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RuPaul’s "alternative lifestyle"

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It's bad enough when big rich companies hire big rich PR firms who then ask relatively-poor bloggers to promote their clients for free - i.e., do their paid work for them for free - rather than simply buying ads on the blogs and showing their support for the Netroots. But when they use phrases like "alternative lifestyles" in their pitch, see below, while working for drag queen superstar RuPaul, I draw a line. It's no longer 1993.

The economy is a mess. I run AMERICAblog for a living, and have been for eight years. It's my sole income. I now make 25% of what I earned before the economy crashed. The gay Netroots, like the larger progressive Netroots, provides a valuable service. And it's the reason why people like RuPaul, and companies like Absolut and LOGO ("alternative lifestyles," LOGO, really?), reach out to the blogs when they want to sell something to the public, and particularly the gay public. And that's fine. But if they think the Netroots is so important and influential, they should support it.

This is a larger problem we've had with Democrats, in the party and the non-profit community, for years. While they recognize our importance and our influence, and dare I say it, even our good deeds on behalf of the party (and yes, we do do them from time to time), they rarely return the favor. For the first time in a long time, if ever, the Democratic party, all progressives really, have their own noise machine to rival, and stand up to, the GOP's Limbaugh/Fox/religious right axis. And they never really come out and fully supported us, certainly not financially. And now with the economy still in the doldrums - Paul Krugman says we're in a "Depression" - they still don't give us the support we not only need, but have earned.

Republicans are so good at taking care of their own. There's always a rich donor to fund some bright young thing interested in taking down a Democratic president as a murderer, or a Kenyan. But on the left, we give a big "atta boy, atta girl!" to our own homemade echo chamber, the Netroots, but rarely ask ourselves how these people make a living working full time as a self-employed activist.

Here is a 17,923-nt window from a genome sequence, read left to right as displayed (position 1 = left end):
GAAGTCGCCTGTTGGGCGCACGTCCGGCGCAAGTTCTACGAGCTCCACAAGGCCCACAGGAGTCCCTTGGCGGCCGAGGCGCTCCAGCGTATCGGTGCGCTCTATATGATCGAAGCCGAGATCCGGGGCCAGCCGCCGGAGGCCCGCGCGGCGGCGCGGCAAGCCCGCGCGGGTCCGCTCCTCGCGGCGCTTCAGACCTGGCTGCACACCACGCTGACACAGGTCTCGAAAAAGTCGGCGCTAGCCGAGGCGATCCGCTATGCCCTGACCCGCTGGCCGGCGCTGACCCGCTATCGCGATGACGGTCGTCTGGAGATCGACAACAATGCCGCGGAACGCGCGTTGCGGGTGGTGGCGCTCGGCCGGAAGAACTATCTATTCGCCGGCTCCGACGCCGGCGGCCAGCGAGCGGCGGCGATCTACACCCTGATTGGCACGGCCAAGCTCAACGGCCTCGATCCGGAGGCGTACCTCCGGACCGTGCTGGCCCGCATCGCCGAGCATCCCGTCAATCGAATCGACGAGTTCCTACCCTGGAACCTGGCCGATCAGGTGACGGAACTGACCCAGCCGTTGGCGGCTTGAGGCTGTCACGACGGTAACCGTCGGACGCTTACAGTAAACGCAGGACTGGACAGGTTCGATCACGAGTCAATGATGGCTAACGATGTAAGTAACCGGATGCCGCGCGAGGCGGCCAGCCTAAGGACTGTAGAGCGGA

My favorite is when a big NY PR firm asks me to write about a multi-million dollar media ad buy that doesn't include ads in the blogs - true story.  Do they ask the NYT to write about ads they buy in the Washington Post?  And even that analogy isn't quite right.  We are sometimes media, and oft-times activists. We write about things that are newsworthy, to be sure, but we also write about things that we think matter, things that we think help our community.  All we are asking is that our well-monied friends consider how it is that we are able to provide this free service that they covet so much.

I'm reminded of a summer, back 25 years ago (woosh) when I was working at the US Embassy in Argentina.  I was talking to a well-known conservative-ish Argentine politician (Maria Julia Alsogaray), and she told me a story of a female politician walking by a construction site (I remember her saying she was the woman, but when I Google the story some attribute it to another politician) when a worker yells at her, "Maria Julia, que culo!" - meaning, "Maria Julia, what a great ass!"  She responds, "Te gusta? Votalo."  You like it?  Vote for it.

This is a new model of journalism and a new model of activism.  And if you like it, if you think it's worth it, then support it.


I’m reaching out because I noticed your interest in entertainment and alternative lifestyle—and I enjoyed your recent article featuring RuPaul. I have some info about an app I think you and your readers may enjoy. It's not hard news by any means, but it is a lot of fun.

RuPaul’s Drag Race, Aboslut [sic] and LOGO teamed up to create the Dragulator—an interactive program than aims to transform anyone from drab to drag.

Here is a link to the website where you can check out the app (it is also available at the iTunes App Store).

Basically, you upload a photo and then get to work on cultivating your own glamorous drag queen look. Choose your own make up, jewelry and accessories, and release your inner drag queen diva—it really is a neat app to play around with.

Here is a link to a video about the app that your viewers may also be interested in:

I’d love for you to share this info to your readers. Is this something you may be interested in doing? If you need any more information please let me know and I can send it your way.


The 7th Chamber

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